Ex-lawyer turned relationship coach

Boys Will Be Boys

Generally, when people hurt each other, they’re not being good or evil. They are simply being people.

And most people have the sense to recognise when they have done a hurtful act.

Looking back, we see that we ignored the other’s desires because we felt our own desires to be more important.

Depending on how we rationalise our selfish behaviour, we might promise that we won’t ever be so selfish again.

But that is a promise we can’t keep.

We know very well that, on the whole, we won’t value another’s desires more than our own.

For starters, we don’t know what another’s desires are until they tell us; not counting the generic desires for pleasure and aversion to pain.

More importantly, all living things are shaped to keep themselves alive. Meaning that every organism’s natural desire is to take care of itself first, and the other second.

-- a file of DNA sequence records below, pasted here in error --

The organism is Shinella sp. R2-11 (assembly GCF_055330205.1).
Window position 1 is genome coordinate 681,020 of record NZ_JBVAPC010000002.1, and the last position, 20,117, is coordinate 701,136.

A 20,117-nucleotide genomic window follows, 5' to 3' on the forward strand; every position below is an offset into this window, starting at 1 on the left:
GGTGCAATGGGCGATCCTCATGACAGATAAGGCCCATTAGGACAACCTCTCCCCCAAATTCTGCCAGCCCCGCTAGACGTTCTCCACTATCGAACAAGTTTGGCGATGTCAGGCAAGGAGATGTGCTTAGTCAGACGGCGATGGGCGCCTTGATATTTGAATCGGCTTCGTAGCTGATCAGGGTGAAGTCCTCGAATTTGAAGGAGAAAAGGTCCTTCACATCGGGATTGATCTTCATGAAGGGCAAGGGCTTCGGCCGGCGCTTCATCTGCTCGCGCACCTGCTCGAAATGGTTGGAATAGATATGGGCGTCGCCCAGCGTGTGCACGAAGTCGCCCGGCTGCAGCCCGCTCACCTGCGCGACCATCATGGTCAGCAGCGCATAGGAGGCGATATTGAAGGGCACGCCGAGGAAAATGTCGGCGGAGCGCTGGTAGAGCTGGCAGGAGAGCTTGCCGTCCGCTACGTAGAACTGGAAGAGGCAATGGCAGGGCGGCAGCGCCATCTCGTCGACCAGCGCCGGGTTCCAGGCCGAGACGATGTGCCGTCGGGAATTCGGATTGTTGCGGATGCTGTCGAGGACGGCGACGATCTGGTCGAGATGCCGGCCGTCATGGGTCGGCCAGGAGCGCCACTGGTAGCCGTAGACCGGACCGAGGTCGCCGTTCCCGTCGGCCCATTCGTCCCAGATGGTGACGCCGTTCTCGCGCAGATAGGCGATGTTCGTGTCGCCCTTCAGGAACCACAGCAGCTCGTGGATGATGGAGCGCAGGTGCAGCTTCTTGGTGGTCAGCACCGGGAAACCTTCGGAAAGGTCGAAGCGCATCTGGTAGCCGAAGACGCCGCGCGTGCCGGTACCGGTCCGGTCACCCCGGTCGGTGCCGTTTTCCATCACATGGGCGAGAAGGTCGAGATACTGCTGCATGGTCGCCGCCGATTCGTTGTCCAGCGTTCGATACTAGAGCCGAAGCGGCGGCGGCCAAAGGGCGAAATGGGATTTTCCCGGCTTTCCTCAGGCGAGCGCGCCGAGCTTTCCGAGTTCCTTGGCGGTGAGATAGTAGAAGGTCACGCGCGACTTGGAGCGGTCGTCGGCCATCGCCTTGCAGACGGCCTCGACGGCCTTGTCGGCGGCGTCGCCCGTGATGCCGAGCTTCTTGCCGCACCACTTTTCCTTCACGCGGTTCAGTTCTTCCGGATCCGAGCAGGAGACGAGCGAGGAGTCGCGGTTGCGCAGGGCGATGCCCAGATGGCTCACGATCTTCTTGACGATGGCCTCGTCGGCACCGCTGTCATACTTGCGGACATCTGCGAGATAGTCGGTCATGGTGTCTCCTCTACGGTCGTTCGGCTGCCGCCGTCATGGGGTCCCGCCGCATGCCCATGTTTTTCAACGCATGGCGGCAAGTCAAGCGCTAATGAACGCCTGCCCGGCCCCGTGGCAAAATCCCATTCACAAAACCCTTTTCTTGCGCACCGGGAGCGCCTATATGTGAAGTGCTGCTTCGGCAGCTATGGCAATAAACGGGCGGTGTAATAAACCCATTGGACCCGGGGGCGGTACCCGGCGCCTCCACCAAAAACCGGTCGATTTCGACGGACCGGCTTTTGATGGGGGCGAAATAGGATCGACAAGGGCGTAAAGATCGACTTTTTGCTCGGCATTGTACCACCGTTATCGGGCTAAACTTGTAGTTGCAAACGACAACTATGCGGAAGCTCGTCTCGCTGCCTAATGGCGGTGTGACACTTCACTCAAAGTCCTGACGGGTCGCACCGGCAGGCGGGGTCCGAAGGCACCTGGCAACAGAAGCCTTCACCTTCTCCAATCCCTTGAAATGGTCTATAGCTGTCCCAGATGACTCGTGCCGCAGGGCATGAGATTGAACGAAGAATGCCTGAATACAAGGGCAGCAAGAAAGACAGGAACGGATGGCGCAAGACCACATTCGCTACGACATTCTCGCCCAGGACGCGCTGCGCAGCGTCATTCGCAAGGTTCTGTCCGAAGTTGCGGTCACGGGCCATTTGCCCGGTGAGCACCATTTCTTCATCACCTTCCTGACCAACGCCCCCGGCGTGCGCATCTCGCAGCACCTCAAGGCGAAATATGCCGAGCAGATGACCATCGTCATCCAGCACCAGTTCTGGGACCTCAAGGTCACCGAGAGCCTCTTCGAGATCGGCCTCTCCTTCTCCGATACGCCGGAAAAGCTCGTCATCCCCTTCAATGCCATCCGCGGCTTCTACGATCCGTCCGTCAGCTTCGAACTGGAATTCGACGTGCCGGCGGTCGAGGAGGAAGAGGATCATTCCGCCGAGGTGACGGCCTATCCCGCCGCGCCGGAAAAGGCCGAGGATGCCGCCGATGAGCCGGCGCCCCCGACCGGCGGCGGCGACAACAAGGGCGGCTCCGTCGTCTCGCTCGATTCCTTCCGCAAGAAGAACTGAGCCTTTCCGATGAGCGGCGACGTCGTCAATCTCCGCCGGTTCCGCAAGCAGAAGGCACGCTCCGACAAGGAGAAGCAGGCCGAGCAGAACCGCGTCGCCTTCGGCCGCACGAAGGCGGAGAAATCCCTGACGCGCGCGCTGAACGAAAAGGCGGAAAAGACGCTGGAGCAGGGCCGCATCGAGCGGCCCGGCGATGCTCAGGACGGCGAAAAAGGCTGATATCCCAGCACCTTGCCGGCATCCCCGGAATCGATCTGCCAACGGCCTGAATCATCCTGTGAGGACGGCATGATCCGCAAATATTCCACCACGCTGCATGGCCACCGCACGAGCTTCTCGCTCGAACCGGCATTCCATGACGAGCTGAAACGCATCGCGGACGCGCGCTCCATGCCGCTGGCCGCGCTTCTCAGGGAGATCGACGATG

Natural desires can, of course, be overridden. And of all earthly creatures, we can override our desires the most reliably.

But to promise you can restrain your natural desires for the rest of your days and become a living instrument of willpower?

I don’t buy it. And tricking people into believing that you can is deceitful.

People will come to expect you can place others ahead of you and will be disappointed when you can’t.

If we are to have a more successful living arrangement, we should admit that we are bad promise-keepers. Then we can prepare for the inevitable selfish act, rather than pretend it’ll go as promised.

By Jeroen Elsing
Ex-lawyer turned relationship coach